Have you met bad managers? Well, of course you have – everyone has. There may be many reasons they are not good at their jobs; but it is very easy to think picture bad managers who are dithering around decisions, constantly asking for more information or other people’s opinions. Then when a decision is made, it is too often a bad one, or is so often second-guessed that it becomes meaningless.

Instead of falling victim to this terrible fate, we will walk through some processes for making decisions in an effective way. No one single procedure will be right for every situation, but some basics will always be useful to you.

Making decisions is an important part of being a manager; making good decisions is even better. Use the strategies we have walked through here, adapt them to fit your needs and those of your individual situation, and use other tools that work. The process is not as important as actually doing it, so dive in and make decisions – and feel confident doing it!

Join us next week to discuss our next topic: Planning. You will take your decision-making skills and start making good decisions for the future!

Do you need more books in your life? Sure you do! Subscribe to our Books and Beverages book group podcast. Each week we look at a different genre, chat with our guests about their book suggestions, and sip our beverages. It is always good to find a new book!


Episode 305: Discipline and Termination



Austria - Göttweig Abbey - 2015 This week we discuss two topics managers hate to deal with: Discipline and Termination. No one likes this, but it is vital to keeping your library healthy and functioning. Joining us is Guest Host Kathy Parker, Director of the St. Ben’s College and St. John’s University libraries.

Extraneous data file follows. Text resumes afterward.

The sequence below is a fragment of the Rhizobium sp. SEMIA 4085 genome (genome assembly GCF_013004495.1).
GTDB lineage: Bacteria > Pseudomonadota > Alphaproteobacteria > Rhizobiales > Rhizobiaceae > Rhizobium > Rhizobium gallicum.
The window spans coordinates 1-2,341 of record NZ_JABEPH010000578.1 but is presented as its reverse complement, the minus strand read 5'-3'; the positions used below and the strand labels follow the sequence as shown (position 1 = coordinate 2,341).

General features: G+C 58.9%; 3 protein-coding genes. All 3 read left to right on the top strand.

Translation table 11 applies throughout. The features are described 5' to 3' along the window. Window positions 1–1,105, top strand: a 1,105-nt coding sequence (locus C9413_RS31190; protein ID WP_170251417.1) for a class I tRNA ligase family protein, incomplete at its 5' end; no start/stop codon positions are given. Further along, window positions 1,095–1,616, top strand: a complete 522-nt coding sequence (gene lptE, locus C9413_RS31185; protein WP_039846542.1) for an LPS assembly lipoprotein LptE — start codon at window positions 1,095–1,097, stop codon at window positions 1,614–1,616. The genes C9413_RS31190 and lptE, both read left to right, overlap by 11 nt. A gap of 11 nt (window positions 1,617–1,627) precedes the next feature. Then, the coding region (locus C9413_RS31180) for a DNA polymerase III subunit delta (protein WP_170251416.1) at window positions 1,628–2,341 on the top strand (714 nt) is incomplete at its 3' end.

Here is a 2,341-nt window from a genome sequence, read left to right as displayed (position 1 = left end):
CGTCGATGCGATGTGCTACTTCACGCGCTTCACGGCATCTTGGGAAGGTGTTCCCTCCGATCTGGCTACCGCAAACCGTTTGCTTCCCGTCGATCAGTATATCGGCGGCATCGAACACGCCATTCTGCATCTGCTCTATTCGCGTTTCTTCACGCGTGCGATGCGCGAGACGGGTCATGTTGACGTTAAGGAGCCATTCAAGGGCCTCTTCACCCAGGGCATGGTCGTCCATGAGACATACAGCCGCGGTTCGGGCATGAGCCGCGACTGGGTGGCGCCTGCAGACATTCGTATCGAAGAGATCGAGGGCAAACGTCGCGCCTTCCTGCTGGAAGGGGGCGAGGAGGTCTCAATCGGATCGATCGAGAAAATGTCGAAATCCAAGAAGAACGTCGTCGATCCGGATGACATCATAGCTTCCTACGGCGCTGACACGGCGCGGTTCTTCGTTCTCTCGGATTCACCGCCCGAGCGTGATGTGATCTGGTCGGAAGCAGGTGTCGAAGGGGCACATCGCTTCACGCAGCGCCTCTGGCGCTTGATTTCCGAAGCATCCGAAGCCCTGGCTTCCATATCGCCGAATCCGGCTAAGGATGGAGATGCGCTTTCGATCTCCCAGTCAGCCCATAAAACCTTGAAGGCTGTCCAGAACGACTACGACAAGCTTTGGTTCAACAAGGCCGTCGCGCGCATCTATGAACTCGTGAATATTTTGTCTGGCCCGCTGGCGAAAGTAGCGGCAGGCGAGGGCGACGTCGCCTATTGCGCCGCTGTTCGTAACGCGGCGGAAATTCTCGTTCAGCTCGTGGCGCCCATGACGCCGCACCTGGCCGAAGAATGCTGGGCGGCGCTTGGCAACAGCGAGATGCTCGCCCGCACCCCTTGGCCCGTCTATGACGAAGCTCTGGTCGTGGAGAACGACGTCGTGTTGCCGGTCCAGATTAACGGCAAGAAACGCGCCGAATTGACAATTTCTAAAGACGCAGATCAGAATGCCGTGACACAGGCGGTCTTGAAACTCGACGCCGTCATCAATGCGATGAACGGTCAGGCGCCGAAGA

These human resources topics are deceptively hard to discuss. On the one hand: employees do the wrong things, or are terrible, or get caught up in budget cuts, or other situations will occur. This will definitely happen, and managers will need to develop strategies to best handle them.

On the other hand – this is not an area where you can just guess what to do. Laws are involved; and good intentions are not wrong, but are not enough to depend on to know you are making the right decision and doing the right thing. We are not giving any legal advice here, and we really encourage you to talk to your library’s or your city or your college’s HR department, and their attorneys before you make decisions. Depending on where you work, you may also have union rules that you need to follow.

Not disciplining employees, and not terminating employees, is not an option. So let’s talk about ways to do this well. We are going to skim some of the big areas of these topics to get everyone started in thinking about it, and putting together policies and procedures for your library.

Check out our full information page for all the details, including links to this week’s books!